Date of Award


Document Type


Degree Name

Doctor of Philosophy (PhD)

Legacy Department

Biochemistry and Molecular Biology

Committee Member

Dr. Cheryl Ingram-Smith, Committee Chair

Committee Member

Dr. William Marcotte, Jr.

Committee Member

Dr. Julia Frugoli

Committee Member

Dr. Kimberly Paul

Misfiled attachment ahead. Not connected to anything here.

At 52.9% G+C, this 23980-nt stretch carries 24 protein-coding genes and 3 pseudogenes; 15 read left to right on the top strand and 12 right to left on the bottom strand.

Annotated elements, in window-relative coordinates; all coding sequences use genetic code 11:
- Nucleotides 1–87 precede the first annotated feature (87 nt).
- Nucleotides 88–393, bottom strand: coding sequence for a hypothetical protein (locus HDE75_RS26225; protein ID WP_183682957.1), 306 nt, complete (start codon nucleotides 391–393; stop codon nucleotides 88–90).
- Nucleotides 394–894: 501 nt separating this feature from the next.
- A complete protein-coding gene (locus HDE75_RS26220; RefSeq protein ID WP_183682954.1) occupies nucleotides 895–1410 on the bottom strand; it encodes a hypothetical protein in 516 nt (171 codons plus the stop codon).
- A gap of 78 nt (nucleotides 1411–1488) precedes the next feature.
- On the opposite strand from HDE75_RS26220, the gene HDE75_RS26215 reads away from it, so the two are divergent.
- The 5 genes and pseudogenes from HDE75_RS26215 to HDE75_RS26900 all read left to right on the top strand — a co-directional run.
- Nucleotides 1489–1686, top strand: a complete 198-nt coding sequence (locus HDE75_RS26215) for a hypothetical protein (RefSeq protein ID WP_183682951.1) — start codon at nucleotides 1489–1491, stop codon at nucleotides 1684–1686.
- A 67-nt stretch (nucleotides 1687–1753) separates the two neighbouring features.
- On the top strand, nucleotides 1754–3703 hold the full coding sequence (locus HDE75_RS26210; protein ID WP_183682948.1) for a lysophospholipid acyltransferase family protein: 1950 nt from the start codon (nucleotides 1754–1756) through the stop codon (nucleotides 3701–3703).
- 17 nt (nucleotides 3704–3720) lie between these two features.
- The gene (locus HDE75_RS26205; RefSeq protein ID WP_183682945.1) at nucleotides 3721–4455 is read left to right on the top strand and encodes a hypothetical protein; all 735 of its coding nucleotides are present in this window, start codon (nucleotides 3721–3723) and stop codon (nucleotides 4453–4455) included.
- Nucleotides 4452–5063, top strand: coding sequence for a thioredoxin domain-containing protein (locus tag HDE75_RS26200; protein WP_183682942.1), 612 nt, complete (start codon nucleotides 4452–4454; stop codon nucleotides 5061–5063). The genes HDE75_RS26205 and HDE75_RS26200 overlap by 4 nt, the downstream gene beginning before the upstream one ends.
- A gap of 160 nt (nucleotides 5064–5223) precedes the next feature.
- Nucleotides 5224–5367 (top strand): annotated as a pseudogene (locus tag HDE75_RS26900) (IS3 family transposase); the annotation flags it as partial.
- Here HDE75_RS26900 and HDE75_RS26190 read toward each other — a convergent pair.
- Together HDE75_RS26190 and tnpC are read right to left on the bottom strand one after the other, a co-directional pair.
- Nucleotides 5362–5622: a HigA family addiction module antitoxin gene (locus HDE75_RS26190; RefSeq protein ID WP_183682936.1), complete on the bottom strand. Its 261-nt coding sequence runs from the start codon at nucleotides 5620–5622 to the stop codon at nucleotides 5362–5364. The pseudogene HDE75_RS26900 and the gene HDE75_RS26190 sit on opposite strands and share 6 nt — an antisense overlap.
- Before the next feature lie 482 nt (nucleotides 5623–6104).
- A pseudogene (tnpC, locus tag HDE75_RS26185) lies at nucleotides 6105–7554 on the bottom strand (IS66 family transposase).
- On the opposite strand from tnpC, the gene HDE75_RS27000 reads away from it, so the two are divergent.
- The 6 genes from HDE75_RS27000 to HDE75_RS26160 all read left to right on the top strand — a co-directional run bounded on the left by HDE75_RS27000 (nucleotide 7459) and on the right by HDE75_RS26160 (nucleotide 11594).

ADP-forming acetyl-CoA synthetase (ACD; EC catalyzes the reversible conversion of acetyl-CoA to acetate coupled to the production of ATP. This enzyme is present only in certain acetate-producing archaea and a limited number of bacteria and eukaryotes. ACD belongs to the same NDP-forming acyl-CoA synthetase enzyme superfamily as succinyl-CoA synthetase (SCS; EC from the citric acid cycle, and a similar three-step mechanism involving a phosphoenzyme intermediate was originally proposed for this enzyme. ACD has been postulated to be a major acetate-producing enzyme in the protozoan parasite Entamoeba histolytica and may contribute to ATP production. Biochemical and kinetic characterization of recombinant E. histolytica ACD (EhACD) revealed that this enzyme may function in the direction of acetate production for generation of ATP and CoA during growth in the high glucose environment of the small intestine, and in acetate assimilation to acetyl-CoA in the high acetate environment of the lower intestine during colonization. EhACD utilizes multiple substrates including propionate and propionyl-CoA supporting an additional proposed role in amino acid degradation. EhACD activity is regulated by both ATP and PPi, important energy molecules in E. histolytica. The ACD mechanism has been controversial, as a required second phosphorylation step was proposed for the Pyrococcus furiosus enzyme. Investigation of the catalytic role of the two proposed phosphorylation sites in EhACD revealed that His252, the site of phosphorylation in the original three-step mechanism, is essential for activity and His533, the proposed second phosphorylation site, is important but not essential. Likewise, Glu213, proposed to play a role in phosphorylation/ dephosphorylation of His252, is also required but Asp674 thought to stabilize the phosphohistidine is not. These results suggest that EhACD follows a three-step mechanism with a single phosphoenzyme intermediate. Additional conserved active site residues were examined for their role in catalysis. Asp314 was shown to be essential for activity, possibly in both a catalytic role and a structural role. Alteration at this position resulted in complete loss of activity, and computational modeling based on the Candidatus Korarchaeum cryptofilum ACD-I structure suggests that this residue may be critical for dimerization. Future directions for understanding the complex mechanism of ACD and its physiological role are presented.



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